Hurricane Sally commanded the Gulf of Mexico to rise last month. Storm surge purged entire miles of vegetation along the Panhandle’s coastlines, according to preliminary assessments.
Though a grave for destroyed wild plants, the pearly smooth sand left behind has an upside: It presents perfect nesting sites for the region’s shorebirds.
Six Florida counties reported dune and beach erosion to the Department of Environmental Protection, spokeswoman Alexandra Kuchta said. Shorelines sustained damages as far east as Gulf County, a 4-hour drive from Hurricane Sally’s landfall. Impact severity ramped up closer to the state’s border with Alabama: Walton, Okaloosa, Santa Rosa, and Escambia counties all reported areas with critical beach damage.
Some impacted plots amount to only a couple of acres. Others are too expansive for officials to estimate their breadth yet, like within portions of the Gulf Islands National Seashore.
Dunes in a trio of the park’s sections – the Fort Pickens, Perdido Key, and Santa Rosa areas – were intermittently flattened by the storm, said Kelly Irick, the park’s natural resource manager. The National Oceanic and Atmospheric Administration captured these breaches via satellite images, which show some park sections once claimed by vegetation and dunes that are now reduced to white balloons of open sand.
Though destructive, this natural process creates perfect habitats for shorebirds, Audubon Florida project manager Caroline Stahala said. Exposed sandy areas give species nesting space and eliminate hiding spots for beach predators like raccoons and feral cats.
“These sorts of tropical storms are beneficial to the habitat for these birds, which of course is a huge component of their natural history,” she said. “You certainly want that cycle of habitat overwash to create this white sand habitat. It’s a dynamic system.”
However, timing is everything. If a hurricane takes place during the nesting season, which spans from February to September in Florida, populations will sustain more negative impacts. Hurricane Cristobal wiped out 50% of Audubon Florida’s monitored nests this summer, Stahala said.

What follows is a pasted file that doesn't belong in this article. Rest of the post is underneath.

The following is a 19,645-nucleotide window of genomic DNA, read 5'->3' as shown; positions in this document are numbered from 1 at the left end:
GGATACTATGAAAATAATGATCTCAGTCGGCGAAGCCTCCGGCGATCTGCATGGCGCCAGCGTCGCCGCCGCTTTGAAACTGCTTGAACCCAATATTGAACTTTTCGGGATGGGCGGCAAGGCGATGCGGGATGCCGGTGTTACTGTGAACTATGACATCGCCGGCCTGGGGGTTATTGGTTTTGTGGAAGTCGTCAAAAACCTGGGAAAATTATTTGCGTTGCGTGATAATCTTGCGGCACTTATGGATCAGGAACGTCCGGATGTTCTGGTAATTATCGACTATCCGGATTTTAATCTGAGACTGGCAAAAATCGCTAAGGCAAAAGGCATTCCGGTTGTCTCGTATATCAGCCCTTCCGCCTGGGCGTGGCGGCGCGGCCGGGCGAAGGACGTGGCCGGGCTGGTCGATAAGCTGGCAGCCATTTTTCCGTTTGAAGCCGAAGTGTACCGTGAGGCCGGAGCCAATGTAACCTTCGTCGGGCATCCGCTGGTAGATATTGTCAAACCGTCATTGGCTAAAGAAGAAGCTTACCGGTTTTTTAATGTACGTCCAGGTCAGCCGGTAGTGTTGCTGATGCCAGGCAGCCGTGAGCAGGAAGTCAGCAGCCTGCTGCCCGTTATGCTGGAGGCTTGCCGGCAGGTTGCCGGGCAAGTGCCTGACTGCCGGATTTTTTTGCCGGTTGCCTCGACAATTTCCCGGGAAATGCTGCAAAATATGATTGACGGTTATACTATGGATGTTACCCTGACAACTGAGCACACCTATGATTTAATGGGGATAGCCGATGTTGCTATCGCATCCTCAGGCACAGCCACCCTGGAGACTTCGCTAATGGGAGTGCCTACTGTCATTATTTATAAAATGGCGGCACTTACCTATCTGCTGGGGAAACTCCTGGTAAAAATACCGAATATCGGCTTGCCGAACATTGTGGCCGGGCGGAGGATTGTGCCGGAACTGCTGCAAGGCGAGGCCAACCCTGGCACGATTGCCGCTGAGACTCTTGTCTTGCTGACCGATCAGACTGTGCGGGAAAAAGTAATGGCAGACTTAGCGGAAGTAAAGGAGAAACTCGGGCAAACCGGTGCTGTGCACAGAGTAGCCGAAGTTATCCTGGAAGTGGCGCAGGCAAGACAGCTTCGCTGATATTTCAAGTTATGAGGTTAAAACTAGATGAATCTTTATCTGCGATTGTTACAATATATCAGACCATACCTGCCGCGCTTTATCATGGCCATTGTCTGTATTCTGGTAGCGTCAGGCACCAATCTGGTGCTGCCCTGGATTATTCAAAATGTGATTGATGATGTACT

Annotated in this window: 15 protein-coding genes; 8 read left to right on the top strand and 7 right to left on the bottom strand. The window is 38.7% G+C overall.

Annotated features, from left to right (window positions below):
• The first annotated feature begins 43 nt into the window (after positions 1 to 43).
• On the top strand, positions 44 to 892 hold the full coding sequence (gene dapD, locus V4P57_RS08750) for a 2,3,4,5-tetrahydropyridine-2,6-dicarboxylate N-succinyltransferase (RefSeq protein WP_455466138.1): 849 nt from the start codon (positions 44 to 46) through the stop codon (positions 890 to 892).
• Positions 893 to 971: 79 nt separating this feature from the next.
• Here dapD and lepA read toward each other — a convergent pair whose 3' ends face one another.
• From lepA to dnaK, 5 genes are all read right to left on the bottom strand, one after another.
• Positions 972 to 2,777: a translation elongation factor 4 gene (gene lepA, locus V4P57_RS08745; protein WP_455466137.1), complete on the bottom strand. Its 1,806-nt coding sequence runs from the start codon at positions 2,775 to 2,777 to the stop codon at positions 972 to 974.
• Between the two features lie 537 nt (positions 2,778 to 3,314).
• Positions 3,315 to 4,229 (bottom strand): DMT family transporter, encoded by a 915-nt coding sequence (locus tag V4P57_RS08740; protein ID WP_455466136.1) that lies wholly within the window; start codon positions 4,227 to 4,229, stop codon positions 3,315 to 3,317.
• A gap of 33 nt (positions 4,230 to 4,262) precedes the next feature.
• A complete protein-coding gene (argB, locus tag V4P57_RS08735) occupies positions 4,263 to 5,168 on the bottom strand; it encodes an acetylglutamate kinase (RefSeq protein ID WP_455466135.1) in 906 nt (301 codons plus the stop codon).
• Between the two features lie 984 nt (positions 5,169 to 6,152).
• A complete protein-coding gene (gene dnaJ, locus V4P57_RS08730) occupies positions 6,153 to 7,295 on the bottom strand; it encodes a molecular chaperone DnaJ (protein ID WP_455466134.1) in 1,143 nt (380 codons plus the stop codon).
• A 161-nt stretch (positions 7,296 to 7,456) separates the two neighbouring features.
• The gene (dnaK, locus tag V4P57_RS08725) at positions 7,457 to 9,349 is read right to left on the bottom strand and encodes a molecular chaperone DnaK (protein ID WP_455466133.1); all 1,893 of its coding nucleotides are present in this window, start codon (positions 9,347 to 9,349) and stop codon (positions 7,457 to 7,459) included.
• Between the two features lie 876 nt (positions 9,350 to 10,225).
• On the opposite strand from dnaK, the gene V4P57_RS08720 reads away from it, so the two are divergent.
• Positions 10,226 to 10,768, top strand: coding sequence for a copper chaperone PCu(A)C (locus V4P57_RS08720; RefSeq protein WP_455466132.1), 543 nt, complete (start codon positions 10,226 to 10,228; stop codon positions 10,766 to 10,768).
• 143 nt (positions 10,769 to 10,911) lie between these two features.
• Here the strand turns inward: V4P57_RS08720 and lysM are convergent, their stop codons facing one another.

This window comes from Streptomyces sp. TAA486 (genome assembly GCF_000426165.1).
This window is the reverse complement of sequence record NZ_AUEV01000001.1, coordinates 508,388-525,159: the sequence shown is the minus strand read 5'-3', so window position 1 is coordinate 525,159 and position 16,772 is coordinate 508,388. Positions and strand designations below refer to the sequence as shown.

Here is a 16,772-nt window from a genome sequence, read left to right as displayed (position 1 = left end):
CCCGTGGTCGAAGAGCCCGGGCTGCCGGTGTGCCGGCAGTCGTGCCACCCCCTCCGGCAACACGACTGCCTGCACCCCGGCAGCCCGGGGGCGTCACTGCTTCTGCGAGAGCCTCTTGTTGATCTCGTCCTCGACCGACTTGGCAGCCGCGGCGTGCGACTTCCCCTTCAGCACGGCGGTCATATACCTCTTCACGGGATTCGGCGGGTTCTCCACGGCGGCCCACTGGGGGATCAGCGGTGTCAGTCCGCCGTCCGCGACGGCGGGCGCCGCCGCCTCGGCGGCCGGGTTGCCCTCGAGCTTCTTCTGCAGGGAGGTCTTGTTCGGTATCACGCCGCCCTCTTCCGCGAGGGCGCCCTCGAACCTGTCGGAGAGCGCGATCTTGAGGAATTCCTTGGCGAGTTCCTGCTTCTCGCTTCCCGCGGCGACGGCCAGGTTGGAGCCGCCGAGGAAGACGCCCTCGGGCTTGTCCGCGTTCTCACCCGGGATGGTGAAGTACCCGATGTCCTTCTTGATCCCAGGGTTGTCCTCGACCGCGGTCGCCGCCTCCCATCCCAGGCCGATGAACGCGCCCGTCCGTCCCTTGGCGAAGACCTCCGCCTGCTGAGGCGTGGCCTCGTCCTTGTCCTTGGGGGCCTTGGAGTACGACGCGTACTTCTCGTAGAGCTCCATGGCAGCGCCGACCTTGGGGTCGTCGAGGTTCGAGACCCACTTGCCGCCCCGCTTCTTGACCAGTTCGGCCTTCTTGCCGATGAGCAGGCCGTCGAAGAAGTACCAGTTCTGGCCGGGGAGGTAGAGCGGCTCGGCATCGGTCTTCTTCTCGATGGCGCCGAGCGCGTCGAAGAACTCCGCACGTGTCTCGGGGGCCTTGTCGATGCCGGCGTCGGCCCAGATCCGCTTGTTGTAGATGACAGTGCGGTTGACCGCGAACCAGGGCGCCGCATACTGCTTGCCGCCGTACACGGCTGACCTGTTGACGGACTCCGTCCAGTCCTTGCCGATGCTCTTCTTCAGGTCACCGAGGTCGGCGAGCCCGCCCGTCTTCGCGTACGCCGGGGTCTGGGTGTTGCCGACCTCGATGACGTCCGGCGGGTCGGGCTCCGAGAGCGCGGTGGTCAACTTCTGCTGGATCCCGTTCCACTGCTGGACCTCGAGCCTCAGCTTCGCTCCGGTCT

“Since Hurricane Sally occurred after the breeding season was complete, these impacts were avoided,” said Nick Vitale, a northwest regional shorebird biologist for the Fish and Wildlife Conservation Commission. “However, hurricanes also have the potential to negatively impact adult birds in the area and even reduce the breeding population in the region after the storm.”
Navarre Beach Marine Park, one of the most diverse shorebird presences in Santa Rosa, emerged from the hurricane with two acres of exposed sand, Stahala said. Nearby, on the Navarre Beach Causeway, she reported another acre of scoured vegetation. Altogether, she estimated that Sally impacted 10 areas she monitors for Audubon Florida – and said she hopes these transformed areas host nesting sites come spring.
But even with these seemingly ideal habitats, it doesn’t necessarily mean they will be home to chicks and eggs next breeding season. Shorebird populations have generally stayed stagnant or decreased throughout the years, Stahala said, so there might not be enough breeding birds to fill these new open areas.
“We’re seeing declines, and a lot of it is habitat related,” she said about the shorebird populations. “We’re not seeing improvements.”
One federally listed and at least four state-listed shorebird species frequent Panhandle shorelines, Stahala said. While she said she’s hoping these endangered birds will take advantage of these new nesting sites, total impacts to breeding populations can’t be confirmed until the season begins.
Shorebirds are outliers when it comes to benefiting from massive hurricanes: Storm surge isn’t beneficial for most species. For every flattened dune that creates ideal shorebird nesting areas, it destroys another animal’s habitat. The critically endangered Perdido Key beach mouse or sea turtles don’t fare as well, since these species rely on healthy dunes and the vegetation that stabilizes them.
The duality makes it harder for researchers to manage and protect all beach-dwelling species equally as different available habitats shrink, Stahala said.
“When we talk about habitat, we used to have an Olympic-sized pool where everyone has space to live in it,” she said. “And now, we’re getting squeezed to the point where we’re working on a hot tub scale, and each animal that used to live in the gigantic Olympic-sized pool has to fight for their own little piece of habitat within that.”
This story was produced by Fresh Take Florida, a news service of the University of Florida College of Journalism and Communications. The reporter can be reached at firstname.lastname@example.org
Panhandle shorebirds thrive in aftermath of Hurricane Sally